of the Rabbinical Assembly in Israel


Bet Midrash Virtuali



The benediction is: ha-Motzi leĥem min ha-aretz [Who brings bread forth from the earth]. If there are many dining they should concentrate on listening to the benediction and they should respond 'Amen'; [also] the celebrant should concentrate on hearing their 'Amen' and should separate [when enunciating] the word leĥem from the word min.

[The celebrant] should not recite the benediction before taking hold of the bread.

[The celebrant] should place both hands, which have ten fingers, on the loaf while reciting the benediction; this represents the ten mitzvot associated with [the making of] bread. Therefore there are ten words in the ha-motzi blessing, there are ten words in the verse "You make the grass grow for the cattle...", there are ten words in the verse "The eyes of all look to You expectantly...", there are ten words in the verse "A land of wheat and barley...", and there are ten words in the verse "May God give you...".


When quoting the text of benedictions it is customary to omit the first six Hebrew words of the benediction because they are standard to most benedictions. (There are benedictions which contain only the first three Hebrew words of the formula and not the first six and, as we have seen, there are benedictions recited before performing a mitzvah which have four more Hebrew words after the first six.) Thus, in the case of the benediction before eating bread the complete benediction consists of the following ten Hebrew words:

Barukh attah Adonai, Eloheynu melekh ha-olam, ha-motzi leĥem min ha-aretz.

In a free translation their meaning is: "Praised be God, Sovereign of the Universe, Who brings bread forth from the earth".

The text of the benediction is borrowed from Psalm 104. In verse 14 the psalmist describes God's munificence in that food is provided in abundance for all creatures. Among the creatures man has the ability to bring forth from the earth the bread which God's providence has sown within it. (We shall quote the whole verse later on in this shiur.) Thus, in the original text of the psalm it is man who 'brings bread forth from the earth', whereas in the text of the benediction the provision of bread is attributed directly to God.

It is a commonplace of halakhah that a mitzvah which does not have to be performed physically by the one commanded may be performed by proxy. Tefillin, for example, must be laid on the body by the individual and another cannot be appointed to fulfil the obligation on his body on behalf of the principal. However, if someone is required to recite a statutory benediction (that is a benediction whose wording has been sanctified by centuries of tradition) the duty may certainly be performed by listening to someone else recite the blessing and responding to that blessing 'Amen'. (We have already seen this principle in connection with the recitation of Kiddush. Therefore, when several people are dining together, it is perfectly permissible for one of them to recite the blessing ha-motzi out loud and for the others to respond 'Amen'. The only condition that is attached is that the listeners must have the full intention of reciting the blessing by this proxy and the person reciting the blessing must have the full intention of acting as the agent of the others.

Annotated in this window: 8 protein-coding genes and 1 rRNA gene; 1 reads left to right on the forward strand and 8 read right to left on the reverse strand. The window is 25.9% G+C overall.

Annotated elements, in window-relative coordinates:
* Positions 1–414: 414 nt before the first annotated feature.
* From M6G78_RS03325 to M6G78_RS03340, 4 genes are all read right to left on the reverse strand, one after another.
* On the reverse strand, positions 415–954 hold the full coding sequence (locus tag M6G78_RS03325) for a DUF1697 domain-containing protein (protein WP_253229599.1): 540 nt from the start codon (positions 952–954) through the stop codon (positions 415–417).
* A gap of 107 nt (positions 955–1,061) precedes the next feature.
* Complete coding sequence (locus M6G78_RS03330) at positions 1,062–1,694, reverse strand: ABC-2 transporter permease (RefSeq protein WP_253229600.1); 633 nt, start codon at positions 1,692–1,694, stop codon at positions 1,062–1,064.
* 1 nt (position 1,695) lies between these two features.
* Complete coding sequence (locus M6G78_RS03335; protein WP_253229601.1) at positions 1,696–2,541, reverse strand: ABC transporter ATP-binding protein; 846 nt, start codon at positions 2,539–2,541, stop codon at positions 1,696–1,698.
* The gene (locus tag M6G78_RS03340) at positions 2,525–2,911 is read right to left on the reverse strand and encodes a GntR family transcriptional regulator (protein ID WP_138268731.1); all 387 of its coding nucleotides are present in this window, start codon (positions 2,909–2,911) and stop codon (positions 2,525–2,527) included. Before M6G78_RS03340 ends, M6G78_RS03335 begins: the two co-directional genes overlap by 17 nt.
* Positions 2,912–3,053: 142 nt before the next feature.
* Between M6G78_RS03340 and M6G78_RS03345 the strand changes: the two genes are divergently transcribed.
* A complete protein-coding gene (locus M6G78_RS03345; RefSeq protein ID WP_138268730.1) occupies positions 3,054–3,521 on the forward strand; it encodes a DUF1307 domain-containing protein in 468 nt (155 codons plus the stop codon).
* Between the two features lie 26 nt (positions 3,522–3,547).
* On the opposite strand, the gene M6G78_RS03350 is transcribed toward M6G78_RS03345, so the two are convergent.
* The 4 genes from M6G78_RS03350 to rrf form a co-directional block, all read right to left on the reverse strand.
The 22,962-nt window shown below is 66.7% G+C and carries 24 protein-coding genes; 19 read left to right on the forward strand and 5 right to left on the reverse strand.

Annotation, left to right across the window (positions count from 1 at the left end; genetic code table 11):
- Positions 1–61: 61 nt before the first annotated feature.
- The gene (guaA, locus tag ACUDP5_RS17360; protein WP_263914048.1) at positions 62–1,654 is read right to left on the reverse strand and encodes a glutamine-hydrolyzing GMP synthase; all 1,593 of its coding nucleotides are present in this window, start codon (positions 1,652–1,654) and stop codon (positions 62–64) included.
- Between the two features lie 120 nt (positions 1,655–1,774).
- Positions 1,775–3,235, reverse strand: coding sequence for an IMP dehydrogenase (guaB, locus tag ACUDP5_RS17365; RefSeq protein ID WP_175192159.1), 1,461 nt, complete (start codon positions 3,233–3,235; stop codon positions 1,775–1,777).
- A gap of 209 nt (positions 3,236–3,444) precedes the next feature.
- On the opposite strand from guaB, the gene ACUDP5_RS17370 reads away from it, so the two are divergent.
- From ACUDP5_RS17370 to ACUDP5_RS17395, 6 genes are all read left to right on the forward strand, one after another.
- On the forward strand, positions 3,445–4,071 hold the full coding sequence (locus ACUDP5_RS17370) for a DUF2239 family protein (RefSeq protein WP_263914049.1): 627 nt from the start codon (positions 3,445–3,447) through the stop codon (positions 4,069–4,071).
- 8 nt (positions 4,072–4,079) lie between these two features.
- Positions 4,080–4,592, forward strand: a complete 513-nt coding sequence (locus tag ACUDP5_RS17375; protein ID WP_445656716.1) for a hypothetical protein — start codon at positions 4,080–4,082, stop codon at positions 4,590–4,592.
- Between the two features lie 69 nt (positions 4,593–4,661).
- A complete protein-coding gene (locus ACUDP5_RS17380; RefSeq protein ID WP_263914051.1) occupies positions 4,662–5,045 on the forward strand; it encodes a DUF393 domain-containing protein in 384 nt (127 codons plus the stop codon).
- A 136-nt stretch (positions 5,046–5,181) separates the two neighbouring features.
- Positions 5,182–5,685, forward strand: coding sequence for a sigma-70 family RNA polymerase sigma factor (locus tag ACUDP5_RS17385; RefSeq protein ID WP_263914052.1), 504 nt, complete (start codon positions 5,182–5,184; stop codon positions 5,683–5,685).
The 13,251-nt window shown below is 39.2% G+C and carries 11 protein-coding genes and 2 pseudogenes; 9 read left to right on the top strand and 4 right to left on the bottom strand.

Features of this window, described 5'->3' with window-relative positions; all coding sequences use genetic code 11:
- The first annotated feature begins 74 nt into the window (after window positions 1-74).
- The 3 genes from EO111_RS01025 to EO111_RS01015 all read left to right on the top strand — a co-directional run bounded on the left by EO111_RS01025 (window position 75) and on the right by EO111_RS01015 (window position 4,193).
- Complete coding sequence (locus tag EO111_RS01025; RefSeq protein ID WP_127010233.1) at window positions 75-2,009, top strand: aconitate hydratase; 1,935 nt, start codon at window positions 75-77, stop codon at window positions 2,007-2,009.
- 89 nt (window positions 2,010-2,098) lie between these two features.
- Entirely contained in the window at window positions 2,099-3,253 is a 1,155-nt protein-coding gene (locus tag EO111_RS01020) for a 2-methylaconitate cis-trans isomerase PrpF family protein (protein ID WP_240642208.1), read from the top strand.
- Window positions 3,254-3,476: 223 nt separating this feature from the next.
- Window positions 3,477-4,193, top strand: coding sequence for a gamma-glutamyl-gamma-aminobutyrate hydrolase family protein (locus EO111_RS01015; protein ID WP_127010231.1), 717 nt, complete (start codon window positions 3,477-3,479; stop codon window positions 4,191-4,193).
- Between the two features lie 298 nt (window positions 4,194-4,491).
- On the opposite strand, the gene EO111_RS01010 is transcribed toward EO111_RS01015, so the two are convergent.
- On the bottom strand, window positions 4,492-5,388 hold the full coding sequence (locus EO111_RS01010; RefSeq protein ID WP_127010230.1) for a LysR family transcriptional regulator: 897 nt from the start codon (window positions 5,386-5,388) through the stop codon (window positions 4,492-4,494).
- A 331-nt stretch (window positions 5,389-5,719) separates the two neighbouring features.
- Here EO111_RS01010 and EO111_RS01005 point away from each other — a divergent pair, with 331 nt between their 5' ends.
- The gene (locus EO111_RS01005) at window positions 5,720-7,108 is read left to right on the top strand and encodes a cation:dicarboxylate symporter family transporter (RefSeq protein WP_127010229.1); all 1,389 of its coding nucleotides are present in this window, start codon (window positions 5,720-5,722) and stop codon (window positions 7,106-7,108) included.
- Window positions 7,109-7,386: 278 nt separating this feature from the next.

In paragraph 2 of Section 167 (above) Rabbi Karo also points out that the benediction should be recited slowly and clearly, giving equal value to all the words. This is particularly the case where one Hebrew word ends with the same letter as the next word begins: if the benediction is recited hastily or in a slovenly manner the two words will become elided into one. Therefore there would be a distinct pause between the word leĥem and the word min.

Before reciting the benediction the celebrant must take the two Ĥallot into his or her hands, raise them, and only then recite the blessing.

In the Talmud of Eretz-Israel [Ĥallah 9b] we read that

When Rabbi Yitzĥak was about to eat he would spread all his ten fingers [upon the bread] and say, "Thus have I fulfilled ten mitzvot."

This anecdote was prompted by the mention in the Gemara there that "a person does not eat one slice until he has fulfilled ten mitzvot. I shall present all ten mitzvot here for the sake of completeness; sadly, with today's automation (and for other reasons) we do not observe most of these commandments before we eat our bread.

  1. Not to plough with an ox yoked together with a donkey [Deuteronomy 22:10];
  2. Not to sow in the same patch two different kinds of seed [Leviticus 19:19];
  3. Not to muzzle an ox while it is ploughing [Deuteronomy 25:4];
  4. The command concerning ĥallah [Numbers 15:20]]
  5. The command concerning pe'ah [Leviticus 19:9]
  6. The command concerning leket [Leviticus 19:9]
  7. The command concerning shikheĥah [Deuteronomy 24:19]
  8. The command concerning Terumah [Numbers 15:19]
  9. The command concerning Ma'aser Rishon [Deuteronomy 14:22]]
  10. The command concerning Ma'aser Sheni [Deuteronomy 14:25]]
(We learned about the last six items in this list is some detail when we studied Tractate Pe'ah.)

This idea prompted various sages throughout the ages to find other biblical allusions to a connection between the number 10 and God's providential provision of food for all creatures. All the following verses consist of ten Hebrew words:

  • You make the grass grow for the cattle and herbage for manís labour that he may get food out of the earth [Psalm 104:14]]
  • The eyes of all look to You expectantly and You give them their food when it is due. [Psalm 145:15]]
  • A land of wheat and barley, of vines,figs, and pomegranates, a land of olive trees and honey. [Deuteronomy 8:8]]
  • May God give you of the dew of heaven and the fat of the earth, abundance of new grain and wine. [Genesis 27:28]]
  • And, of course, the benediction ha-motzi itself consists of ten Hebrew words.